Sitting on top of the world’s largest gold reef, Gauteng is a province that has long been shaped by the search for gold. To understand how the discovery of gold made Gauteng what it is today, follow this gold-rush trail. If you have only one day, combine a tour of Pretoria’s grandest colonial buildings with a visit to the Cullinan diamond mine. On a two-day visit explore the museums and streets of the historical Johannesburg city centre, while three days will allow for more time to discover the hidden treasures found in Johannesburg’s suburbs.
Start the day with breakfast at Cafe Riche, on historic Church Square in the heart of Pretoria’s City Centre. This is the oldest cafe in Pretoria and still retains many art nouveau features.
After breakfast make a visit to the beautiful Victorian mansion (now a museum), Melrose House. It is here that the accord ending the Anglo-Boer War (the South African War) was signed, a copy of which can be viewed in the ballroom.
After the tour take time out to enjoy lunch on Cullinan's pretty main street lined with quaint colonial-era mining houses.
Back in Pretoria follow the Antique Route 6, a collection of 12 antique shops that sell everything from furniture and ceramics, to old books, maps and other curios.
Before the sun sets head to the iconic Union Buildings, Pretoria’s most famous landmark, designed by Herbert Baker to mark the Union of South Africa in 1910. Although you cannot go inside the building you can admire the expansive views over the city from the lovely terraced gardens.
Make a booking for dinner at the delightful Ritrovo Ristorante, a busy restaurant in the Pretoria suburbs serving delicious southern Italian food run by a charming father and son team.
For after-dinner drinks visit the Capital Craft Beer Academy in Menlo Park, a large beer hall-style bar that sells dozens of different kinds of local and international craft beers.
The little breakfast bar Post, in student hangout Braamfontein, is an ideal place to start your first day in Johannesburg, the gold-rush city. Although the area is now filled with modern skyscrapers, it still retains evidence of a colonial past visible in historical buildings such as the Kitchener’s pub.
From here it is a short distance to Constitution Hill, a large colonial-era fort and later prison complex that now houses an excellent museum. Don’t forget to take a walk around the old fort ramparts for a great view over the city's skyscrapers before you leave.
The very first settlements surrounding Johannesburg’s mines were established in Newtown and along busy Diagonal Street. With its hawkers, traders and traditional medicine shops, you can still get a sense for what life might have been like in an earlier Joburg.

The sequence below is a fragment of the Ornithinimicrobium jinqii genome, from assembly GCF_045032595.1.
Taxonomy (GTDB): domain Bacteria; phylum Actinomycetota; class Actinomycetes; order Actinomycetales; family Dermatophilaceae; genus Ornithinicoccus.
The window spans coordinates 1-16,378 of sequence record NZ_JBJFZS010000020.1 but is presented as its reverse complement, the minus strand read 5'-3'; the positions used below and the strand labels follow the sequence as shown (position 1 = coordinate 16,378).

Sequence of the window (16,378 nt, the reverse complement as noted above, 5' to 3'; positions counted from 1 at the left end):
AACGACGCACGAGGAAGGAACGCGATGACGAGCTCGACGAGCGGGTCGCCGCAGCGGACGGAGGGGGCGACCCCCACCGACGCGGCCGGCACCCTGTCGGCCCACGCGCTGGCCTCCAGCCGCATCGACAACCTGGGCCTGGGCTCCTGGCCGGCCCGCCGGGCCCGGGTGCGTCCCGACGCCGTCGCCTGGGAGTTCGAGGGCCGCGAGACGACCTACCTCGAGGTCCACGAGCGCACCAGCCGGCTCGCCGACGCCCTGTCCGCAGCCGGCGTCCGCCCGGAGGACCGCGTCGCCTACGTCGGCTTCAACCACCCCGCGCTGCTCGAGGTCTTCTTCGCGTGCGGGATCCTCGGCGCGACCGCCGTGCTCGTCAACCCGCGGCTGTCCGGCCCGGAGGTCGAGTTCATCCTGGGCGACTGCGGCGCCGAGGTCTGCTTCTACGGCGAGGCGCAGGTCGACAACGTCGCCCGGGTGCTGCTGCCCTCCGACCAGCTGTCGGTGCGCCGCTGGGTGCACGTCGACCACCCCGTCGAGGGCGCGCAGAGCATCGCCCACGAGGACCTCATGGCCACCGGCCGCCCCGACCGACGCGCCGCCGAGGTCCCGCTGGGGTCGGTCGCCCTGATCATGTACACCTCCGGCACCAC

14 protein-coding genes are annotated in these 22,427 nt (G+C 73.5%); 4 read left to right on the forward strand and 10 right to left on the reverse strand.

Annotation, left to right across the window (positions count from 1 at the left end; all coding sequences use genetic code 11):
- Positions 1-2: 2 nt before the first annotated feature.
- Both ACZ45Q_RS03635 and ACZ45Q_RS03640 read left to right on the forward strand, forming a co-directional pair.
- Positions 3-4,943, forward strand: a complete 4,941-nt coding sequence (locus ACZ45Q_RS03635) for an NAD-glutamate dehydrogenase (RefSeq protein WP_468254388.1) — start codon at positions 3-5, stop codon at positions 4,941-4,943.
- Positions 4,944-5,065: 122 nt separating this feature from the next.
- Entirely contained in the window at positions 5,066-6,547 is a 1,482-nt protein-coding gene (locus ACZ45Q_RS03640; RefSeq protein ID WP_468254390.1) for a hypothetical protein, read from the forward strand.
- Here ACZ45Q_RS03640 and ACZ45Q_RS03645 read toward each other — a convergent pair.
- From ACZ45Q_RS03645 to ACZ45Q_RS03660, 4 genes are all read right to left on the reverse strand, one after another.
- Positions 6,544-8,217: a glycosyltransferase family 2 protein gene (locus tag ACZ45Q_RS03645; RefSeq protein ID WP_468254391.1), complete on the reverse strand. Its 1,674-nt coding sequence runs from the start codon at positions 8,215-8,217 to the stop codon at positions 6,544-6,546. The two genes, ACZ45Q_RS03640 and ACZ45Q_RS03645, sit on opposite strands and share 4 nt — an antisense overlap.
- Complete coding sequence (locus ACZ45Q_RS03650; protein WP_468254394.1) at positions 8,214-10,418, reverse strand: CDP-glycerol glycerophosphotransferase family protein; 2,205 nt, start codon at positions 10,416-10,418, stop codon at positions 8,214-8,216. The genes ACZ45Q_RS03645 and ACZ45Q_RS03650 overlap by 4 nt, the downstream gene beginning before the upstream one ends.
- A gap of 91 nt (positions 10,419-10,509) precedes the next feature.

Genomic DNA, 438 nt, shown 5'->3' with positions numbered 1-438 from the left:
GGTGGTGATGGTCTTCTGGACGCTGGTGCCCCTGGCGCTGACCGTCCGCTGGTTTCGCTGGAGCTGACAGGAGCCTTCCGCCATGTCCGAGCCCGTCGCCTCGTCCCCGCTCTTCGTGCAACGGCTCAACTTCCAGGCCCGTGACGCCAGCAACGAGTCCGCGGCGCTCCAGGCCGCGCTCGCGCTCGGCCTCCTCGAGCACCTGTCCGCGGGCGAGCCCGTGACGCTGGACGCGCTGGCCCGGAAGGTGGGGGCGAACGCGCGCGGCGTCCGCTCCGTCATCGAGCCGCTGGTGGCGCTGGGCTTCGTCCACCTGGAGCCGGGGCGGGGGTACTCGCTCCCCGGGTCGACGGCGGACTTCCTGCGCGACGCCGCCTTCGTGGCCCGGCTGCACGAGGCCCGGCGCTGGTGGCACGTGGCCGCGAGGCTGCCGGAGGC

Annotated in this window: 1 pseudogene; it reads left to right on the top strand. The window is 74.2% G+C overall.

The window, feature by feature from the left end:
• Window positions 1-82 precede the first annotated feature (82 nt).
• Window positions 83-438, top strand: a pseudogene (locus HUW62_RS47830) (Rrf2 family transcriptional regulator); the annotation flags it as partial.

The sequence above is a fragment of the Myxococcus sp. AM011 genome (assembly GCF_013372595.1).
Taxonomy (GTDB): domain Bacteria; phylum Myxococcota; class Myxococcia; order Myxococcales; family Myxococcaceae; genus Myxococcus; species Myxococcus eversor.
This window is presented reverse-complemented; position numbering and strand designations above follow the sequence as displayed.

Stop at Newtown’s SAB World of Beer for a fun and interactive tour dedicated to all things beer. The tour even includes a drink at a recreation of an 1890s Johannesburg saloon.
For lunch head to Fordsburg, the city’s Indian quarter and scene of the first miner’s revolts in the early 20th century. Fordsburg's mix of Indian, Middle Eastern and Muslim East African residents make it a great place to find delicious spicy food. Look out for the many blue plaques marking Fordsburg’s heritage buildings along the main streets, Central Road and Mint Street.
Step back in time to the Victorian period on a visit to the Four Seasons Hotel The Westcliff. Perched high on one of the city's ridges, you can almost imagine yourself as a gold-rich Randlord as you look out over the leafy suburbs below.
For dinner and drinks head over to nearby Melville, popularly known as Johannesburg’s Bohemian suburb. It has plenty of quirky restaurants to choose from and a lively nightlife scene centred on the main strip, 7th Street.
Start the day with breakfast at Delta Cafe, a laid-back cafe located in an old farm building overlooking the wide green spaces of Johannesburg’s Delta Park.
After breakfast visit the Ditsong National Museum of Military History, which contains a fascinating collection of thematic displays that cover key events in South Africa’s military history, such as the armed resistance to apartheid and the Anglo-Boer War.
Feed the ducks, row a boat or just a take a much-needed rest at Zoo Lake, one of Johannesburg’s most popular and oldest parks just a short distance from the National Museum of Military History.
For lunch visit Parkview’s Tyrone Avenue, a quaint suburban high street that has some excellent cafes and gift shops selling high-quality local crafts.
Make your way to the Carlton Centre in the Johannesburg city centre. The 50th-floor viewing deck is a great vantage point to get a sense of the scale of the city and to spy the distinctive mine dumps that are all that now remain of the city’s gold mines.
From the Carlton Centre take a stroll through pedestrianised Main Street, a historical street lined with the grand headquarters of the world's leading mining companies, as well as old mining relics such as stamp presses and wagons.
With prior arrangement you can drop in for a drink at the nearby Radium Beerhall in Orange Grove. Although the surrounding area has seen better days, the pub retains an old-fashioned charm and its platters of peri-peri prawns are famous.